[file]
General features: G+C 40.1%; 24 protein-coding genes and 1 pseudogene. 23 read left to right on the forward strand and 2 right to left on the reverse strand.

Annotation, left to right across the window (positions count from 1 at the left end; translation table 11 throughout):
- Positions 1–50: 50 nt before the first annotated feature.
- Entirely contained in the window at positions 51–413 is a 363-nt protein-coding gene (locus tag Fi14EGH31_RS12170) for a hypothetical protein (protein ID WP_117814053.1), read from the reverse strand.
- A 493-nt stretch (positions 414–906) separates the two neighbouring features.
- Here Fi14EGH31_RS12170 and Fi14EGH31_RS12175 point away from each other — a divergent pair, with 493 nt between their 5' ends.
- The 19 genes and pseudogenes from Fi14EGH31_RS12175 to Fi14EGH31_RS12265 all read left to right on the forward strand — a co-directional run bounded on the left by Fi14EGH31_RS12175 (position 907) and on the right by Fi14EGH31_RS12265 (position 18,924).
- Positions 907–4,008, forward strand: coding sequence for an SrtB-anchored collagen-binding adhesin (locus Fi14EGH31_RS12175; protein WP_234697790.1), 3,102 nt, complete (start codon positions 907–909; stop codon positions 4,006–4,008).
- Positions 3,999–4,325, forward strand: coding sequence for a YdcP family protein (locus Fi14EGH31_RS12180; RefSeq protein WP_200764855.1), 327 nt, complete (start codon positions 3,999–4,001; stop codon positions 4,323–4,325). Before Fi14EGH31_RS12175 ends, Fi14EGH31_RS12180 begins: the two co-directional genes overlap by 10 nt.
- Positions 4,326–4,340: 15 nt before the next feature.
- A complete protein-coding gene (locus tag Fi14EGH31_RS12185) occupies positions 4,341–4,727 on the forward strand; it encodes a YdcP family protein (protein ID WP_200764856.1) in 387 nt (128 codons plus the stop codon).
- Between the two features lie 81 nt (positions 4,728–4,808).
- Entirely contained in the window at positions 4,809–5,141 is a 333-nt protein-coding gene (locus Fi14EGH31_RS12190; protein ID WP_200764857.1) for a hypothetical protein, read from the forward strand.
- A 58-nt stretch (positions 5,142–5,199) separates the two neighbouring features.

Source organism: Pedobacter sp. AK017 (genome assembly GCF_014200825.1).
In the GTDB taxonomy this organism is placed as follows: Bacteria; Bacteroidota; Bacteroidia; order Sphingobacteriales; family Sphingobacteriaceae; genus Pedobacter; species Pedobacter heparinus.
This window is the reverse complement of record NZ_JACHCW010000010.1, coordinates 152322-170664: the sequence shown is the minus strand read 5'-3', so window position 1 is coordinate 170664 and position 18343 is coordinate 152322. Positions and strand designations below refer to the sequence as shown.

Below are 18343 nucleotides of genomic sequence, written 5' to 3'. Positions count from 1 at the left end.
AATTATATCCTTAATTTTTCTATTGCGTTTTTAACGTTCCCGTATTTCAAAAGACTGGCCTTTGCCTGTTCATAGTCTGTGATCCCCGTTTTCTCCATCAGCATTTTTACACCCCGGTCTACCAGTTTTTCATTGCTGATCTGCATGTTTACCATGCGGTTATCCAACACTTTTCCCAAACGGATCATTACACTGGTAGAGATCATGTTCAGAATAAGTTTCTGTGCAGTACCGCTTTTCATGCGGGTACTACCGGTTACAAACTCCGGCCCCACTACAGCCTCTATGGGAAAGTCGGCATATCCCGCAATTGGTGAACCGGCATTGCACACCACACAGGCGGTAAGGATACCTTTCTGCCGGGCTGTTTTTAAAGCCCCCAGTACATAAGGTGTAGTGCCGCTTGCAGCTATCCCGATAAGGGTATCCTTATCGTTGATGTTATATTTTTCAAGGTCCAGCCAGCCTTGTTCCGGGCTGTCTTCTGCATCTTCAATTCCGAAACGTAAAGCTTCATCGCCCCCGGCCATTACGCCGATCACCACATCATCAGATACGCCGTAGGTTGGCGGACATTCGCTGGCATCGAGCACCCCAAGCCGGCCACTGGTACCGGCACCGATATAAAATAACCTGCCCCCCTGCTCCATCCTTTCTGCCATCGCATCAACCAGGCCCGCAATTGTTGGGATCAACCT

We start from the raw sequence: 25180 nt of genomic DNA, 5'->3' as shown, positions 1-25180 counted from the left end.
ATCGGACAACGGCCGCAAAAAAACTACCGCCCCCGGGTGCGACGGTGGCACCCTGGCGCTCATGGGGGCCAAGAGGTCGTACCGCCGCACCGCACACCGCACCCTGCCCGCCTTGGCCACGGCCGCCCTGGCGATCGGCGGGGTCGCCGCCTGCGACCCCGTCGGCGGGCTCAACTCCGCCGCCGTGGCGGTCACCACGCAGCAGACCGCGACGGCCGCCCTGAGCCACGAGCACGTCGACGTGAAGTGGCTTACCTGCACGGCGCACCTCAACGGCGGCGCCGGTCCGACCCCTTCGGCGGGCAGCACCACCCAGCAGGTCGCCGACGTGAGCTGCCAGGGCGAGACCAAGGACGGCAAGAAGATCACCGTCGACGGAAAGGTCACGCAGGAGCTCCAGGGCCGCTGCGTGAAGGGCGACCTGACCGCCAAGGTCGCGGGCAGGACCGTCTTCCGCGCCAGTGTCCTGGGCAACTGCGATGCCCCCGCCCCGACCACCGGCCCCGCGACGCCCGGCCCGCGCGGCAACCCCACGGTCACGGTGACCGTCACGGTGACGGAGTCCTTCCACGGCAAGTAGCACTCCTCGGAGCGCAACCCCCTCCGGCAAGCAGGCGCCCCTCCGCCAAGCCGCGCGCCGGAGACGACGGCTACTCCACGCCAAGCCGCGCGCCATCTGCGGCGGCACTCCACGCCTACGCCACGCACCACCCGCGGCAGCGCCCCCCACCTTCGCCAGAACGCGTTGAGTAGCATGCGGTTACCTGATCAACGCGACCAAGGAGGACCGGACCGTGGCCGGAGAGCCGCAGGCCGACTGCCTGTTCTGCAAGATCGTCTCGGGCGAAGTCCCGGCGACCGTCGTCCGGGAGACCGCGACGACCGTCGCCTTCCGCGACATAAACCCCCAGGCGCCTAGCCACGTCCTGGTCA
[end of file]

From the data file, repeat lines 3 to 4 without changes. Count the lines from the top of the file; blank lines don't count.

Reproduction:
- Positions 1–50: 50 nt before the first annotated feature.
- Entirely contained in the window at positions 51–413 is a 363-nt protein-coding gene (locus tag Fi14EGH31_RS12170) for a hypothetical protein (protein ID WP_117814053.1), read from the reverse strand.